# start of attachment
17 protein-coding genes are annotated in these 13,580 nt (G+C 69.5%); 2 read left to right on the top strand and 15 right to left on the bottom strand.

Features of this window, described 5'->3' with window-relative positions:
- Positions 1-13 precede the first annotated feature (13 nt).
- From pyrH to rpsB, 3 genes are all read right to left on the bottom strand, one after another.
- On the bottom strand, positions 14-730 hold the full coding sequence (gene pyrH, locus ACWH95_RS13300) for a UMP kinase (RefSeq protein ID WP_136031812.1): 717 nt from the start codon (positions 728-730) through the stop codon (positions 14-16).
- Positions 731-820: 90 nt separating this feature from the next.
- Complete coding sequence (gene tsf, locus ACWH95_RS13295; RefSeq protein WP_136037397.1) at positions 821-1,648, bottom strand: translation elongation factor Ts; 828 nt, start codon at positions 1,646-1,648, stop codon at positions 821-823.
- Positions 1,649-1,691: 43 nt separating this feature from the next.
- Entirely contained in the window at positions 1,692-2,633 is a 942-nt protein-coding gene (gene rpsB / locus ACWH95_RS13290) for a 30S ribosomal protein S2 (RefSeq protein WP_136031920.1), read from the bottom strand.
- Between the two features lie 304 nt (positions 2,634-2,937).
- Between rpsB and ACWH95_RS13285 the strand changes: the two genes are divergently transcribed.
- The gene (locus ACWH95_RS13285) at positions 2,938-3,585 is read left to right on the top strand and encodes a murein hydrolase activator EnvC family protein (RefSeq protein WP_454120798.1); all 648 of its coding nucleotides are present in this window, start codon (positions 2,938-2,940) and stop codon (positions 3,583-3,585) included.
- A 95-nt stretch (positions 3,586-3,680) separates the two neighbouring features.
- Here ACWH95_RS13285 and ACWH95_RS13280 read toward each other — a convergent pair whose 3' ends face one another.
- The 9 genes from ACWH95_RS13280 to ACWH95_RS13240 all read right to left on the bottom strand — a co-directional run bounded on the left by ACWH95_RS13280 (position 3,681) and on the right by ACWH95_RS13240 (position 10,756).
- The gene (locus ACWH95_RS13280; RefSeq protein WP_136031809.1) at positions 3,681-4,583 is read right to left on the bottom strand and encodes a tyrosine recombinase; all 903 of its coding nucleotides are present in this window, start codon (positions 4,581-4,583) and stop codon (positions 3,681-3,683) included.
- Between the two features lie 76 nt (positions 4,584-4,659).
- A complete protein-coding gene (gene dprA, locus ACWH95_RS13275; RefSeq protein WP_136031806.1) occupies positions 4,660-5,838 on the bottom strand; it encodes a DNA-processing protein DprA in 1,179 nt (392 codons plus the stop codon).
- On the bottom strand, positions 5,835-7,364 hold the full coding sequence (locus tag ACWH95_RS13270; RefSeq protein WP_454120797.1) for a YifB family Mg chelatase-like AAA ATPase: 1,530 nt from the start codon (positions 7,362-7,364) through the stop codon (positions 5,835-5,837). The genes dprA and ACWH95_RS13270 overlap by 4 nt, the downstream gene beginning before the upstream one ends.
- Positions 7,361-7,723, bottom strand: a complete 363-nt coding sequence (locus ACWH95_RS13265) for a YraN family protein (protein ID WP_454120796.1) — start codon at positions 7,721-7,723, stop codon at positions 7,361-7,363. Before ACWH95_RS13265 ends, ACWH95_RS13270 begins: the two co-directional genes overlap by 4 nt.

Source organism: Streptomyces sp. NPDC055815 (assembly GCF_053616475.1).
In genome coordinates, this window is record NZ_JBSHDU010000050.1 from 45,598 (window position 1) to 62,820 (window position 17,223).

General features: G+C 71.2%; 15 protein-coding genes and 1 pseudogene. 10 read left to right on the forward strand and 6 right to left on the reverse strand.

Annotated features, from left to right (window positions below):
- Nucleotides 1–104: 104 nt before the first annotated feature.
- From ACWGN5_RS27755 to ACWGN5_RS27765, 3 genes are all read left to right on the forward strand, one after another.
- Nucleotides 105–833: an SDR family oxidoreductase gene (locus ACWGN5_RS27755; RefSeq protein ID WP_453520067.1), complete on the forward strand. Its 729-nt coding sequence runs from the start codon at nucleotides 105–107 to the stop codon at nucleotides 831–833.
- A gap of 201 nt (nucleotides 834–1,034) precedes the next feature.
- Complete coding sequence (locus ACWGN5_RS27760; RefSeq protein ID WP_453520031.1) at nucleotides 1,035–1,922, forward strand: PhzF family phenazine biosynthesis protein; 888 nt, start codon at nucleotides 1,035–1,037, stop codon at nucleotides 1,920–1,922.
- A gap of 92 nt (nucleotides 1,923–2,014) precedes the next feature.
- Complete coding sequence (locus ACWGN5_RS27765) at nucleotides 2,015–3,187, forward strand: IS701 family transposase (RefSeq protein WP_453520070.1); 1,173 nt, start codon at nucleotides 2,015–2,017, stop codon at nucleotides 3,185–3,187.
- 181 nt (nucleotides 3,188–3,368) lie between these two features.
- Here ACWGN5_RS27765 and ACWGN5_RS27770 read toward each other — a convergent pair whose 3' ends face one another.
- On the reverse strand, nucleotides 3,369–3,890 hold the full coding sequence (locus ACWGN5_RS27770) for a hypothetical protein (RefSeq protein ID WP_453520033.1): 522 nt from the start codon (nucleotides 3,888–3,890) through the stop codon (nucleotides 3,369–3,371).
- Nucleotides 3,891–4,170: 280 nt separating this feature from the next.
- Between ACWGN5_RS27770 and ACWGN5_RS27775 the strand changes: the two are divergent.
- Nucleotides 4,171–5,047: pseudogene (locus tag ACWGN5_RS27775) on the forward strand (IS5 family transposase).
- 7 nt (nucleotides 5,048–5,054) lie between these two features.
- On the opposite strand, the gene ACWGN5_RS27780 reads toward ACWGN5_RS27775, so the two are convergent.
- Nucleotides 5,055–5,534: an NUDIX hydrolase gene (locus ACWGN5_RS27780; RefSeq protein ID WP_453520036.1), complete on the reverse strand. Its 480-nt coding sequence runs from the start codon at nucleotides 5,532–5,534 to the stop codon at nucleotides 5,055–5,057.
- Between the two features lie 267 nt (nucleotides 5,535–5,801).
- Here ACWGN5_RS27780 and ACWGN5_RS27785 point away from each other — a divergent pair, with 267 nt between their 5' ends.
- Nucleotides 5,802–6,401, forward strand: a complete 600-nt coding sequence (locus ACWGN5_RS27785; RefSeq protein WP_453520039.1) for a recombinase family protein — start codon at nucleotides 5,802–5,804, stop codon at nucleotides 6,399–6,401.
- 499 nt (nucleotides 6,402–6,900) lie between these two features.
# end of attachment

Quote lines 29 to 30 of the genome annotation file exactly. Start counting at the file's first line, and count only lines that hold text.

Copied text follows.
- Complete coding sequence (locus ACWGN5_RS27760; RefSeq protein ID WP_453520031.1) at nucleotides 1,035–1,922, forward strand: PhzF family phenazine biosynthesis protein; 888 nt, start codon at nucleotides 1,035–1,037, stop codon at nucleotides 1,920–1,922.
- A gap of 92 nt (nucleotides 1,923–2,014) precedes the next feature.